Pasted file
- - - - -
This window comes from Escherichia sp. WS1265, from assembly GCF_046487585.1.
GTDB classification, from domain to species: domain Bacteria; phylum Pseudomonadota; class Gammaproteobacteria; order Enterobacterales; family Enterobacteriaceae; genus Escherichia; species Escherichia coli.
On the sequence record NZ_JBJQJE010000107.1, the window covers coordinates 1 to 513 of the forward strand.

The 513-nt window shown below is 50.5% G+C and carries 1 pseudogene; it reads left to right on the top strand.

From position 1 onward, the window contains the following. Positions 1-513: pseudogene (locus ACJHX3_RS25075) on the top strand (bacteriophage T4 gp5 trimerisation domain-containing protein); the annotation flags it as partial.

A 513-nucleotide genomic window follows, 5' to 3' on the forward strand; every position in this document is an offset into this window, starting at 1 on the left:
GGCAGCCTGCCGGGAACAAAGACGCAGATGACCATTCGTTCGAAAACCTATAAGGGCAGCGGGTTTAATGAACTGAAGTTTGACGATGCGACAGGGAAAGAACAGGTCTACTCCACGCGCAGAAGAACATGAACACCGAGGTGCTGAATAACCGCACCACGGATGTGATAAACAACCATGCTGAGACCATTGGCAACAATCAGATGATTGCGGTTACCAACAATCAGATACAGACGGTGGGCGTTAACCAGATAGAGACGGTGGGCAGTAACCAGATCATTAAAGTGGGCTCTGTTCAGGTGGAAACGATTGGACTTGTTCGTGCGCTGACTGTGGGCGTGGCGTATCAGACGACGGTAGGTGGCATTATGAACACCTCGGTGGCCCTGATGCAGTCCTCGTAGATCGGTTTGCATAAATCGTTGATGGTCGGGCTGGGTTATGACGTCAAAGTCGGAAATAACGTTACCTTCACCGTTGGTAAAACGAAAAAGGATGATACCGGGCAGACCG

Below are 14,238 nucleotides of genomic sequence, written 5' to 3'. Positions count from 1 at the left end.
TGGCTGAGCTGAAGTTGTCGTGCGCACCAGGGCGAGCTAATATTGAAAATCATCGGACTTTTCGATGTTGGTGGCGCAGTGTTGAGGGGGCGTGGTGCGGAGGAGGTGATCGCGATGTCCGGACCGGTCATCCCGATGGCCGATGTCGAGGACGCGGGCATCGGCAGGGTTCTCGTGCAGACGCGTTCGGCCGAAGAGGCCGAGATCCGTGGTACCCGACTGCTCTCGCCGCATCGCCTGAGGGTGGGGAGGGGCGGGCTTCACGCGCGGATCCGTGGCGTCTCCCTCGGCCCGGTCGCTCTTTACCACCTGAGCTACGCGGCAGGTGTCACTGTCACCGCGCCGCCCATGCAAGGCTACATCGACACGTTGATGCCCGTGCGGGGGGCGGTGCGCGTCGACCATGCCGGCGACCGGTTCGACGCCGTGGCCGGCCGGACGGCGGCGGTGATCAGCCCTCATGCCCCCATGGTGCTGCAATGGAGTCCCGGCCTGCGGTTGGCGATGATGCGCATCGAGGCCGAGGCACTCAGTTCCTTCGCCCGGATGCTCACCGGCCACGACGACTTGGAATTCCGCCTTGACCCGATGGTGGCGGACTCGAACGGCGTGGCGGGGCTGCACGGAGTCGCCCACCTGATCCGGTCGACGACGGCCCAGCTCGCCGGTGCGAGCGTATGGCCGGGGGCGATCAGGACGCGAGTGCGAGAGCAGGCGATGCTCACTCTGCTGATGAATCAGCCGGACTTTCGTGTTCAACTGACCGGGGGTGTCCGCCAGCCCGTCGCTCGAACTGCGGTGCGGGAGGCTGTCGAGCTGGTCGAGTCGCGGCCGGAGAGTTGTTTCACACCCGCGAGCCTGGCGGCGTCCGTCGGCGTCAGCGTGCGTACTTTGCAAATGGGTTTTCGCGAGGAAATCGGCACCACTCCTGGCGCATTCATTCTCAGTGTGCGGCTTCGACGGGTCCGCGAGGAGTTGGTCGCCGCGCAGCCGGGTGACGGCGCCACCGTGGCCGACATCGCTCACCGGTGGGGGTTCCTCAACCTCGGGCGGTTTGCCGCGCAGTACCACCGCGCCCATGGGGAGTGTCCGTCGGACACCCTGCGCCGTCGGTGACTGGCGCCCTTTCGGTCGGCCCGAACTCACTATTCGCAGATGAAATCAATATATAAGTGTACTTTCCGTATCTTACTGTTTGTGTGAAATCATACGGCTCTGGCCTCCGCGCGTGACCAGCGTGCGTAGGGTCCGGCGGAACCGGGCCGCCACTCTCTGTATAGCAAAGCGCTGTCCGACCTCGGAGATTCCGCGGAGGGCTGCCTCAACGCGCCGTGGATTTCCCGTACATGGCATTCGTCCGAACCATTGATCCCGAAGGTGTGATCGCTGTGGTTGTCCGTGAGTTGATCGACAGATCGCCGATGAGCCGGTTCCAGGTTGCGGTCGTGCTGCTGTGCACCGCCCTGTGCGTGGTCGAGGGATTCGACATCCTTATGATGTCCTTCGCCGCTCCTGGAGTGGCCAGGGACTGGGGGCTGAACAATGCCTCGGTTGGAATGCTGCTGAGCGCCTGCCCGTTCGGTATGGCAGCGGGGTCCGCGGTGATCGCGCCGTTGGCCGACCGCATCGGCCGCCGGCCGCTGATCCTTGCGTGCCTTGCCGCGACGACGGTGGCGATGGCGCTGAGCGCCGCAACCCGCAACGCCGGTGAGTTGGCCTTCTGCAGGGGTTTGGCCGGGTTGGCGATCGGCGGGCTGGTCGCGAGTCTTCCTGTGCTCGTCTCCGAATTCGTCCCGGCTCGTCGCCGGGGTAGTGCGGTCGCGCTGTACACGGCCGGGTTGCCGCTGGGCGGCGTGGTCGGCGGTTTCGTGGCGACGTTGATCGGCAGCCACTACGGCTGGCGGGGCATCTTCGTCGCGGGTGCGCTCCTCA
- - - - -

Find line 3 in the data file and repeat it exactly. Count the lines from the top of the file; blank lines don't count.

On the sequence record NZ_JBJQJE010000107.1, the window covers coordinates 1 to 513 of the forward strand.